The Ventresca Method – Advanced Needle Therapy

The Ventresca Method is a hands-on practical intensive training in using acupuncture needles to safely and effectively treat painful musculoskeletal & neurological conditions.

Class Schedules & Locations

We offer our courses and programs in partnership with schools, colleges, professional organizations, hospitals and clinics. If you or your organization are interested in partnering with us to offer a course in your area, please get in touch.  

We expect to publish our 2019-20 schedule soon.

Acupuncture vs Dry Needling

What is the Difference Between Acupuncture and Dry Needling?
A common question patients ask their acupuncture or dry needle provider is: “What’s the difference between acupuncture and dry needling?”  Many providers have training with only one or the other, and have insufficient training to be able to answer this question with authority.
What is the difference? The dominant opinion expressed by State’s Attorneys General, which is often cited as the legal precedent for dry needling regulations, recognizes that the procedures, tools, and techniques used in the practice of dry needling are identical to the procedures, tools, and techniques used in the practice of acupuncture.
The actual acupuncture or dry needling treatments may be identical. The only substantial (and legal) difference between acupuncture and dry needling is the provider’s rationale for choosing which points to needle, and the language permitted for documentation. Acupuncture providers are legally allowed to include both traditional Oriental and contemporary Western medical theories and terminology in choosing and documenting diagnoses, points, and treatments. However, in most jurisdictions, dry needle providers are legally limited to using only Western medical theories and terminology.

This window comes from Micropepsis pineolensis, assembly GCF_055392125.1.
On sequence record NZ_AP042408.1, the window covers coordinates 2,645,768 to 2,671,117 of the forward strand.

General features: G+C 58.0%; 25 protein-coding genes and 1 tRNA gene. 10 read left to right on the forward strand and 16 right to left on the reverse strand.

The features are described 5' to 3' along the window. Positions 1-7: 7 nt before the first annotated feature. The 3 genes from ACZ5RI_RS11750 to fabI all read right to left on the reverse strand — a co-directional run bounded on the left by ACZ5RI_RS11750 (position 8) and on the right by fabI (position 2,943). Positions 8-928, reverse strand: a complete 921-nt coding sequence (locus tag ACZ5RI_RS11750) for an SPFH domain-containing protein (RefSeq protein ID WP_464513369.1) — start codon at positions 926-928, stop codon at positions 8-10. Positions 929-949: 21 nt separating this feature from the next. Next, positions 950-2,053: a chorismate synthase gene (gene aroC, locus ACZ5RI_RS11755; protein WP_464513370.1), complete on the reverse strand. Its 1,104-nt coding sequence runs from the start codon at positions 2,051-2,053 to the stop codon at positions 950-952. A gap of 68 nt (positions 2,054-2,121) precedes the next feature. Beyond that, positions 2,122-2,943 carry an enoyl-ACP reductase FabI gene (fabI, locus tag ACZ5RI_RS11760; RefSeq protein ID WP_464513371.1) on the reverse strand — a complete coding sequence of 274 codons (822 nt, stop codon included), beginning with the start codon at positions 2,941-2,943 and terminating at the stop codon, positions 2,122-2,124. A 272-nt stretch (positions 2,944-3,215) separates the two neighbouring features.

Acupuncture and dry needling are more similar than not. However, they are generally practiced in slightly different ways, so each has developed its own set of strengths.
We Can Translate One Practice to the Other and Learn from Both
Until recently, a somewhat arbitrary legal divide- together with political prejudices- has prevented providers of both systems from learning from one another and integrating the best practices of each system. But this is changing.
In recent years, research and clinical experience have brought to light clear relationships between many traditional acupuncture points and meridians used in the treatment of pain, and various types of trigger points, myofascial chains, nerve pathways, dermatomes, motor points, and other physical structures, making it possible to translate much of traditional acupuncture theory into Western terms and vice versa.
 Trigger Point Acupuncture: Acupuncture-Informed Dry Needling (the course on this page) is a 3-day hands-on intensive designed to translate and integrate the best practices from both disciplines, while staying within their respective scopes of practice.
This translation allows dry needling practitioners to legally and ethically choose highly effective points and techniques that have traditionally been used by acupuncture providers, while allowing them to continue to rely on Western medical rationale for making these choices.
At the same time, we teach acupuncture providers some of the best diagnostic and treatment practices dry needling has to offer, and how best to integrate them with traditional theories and practices acupuncture providers already know.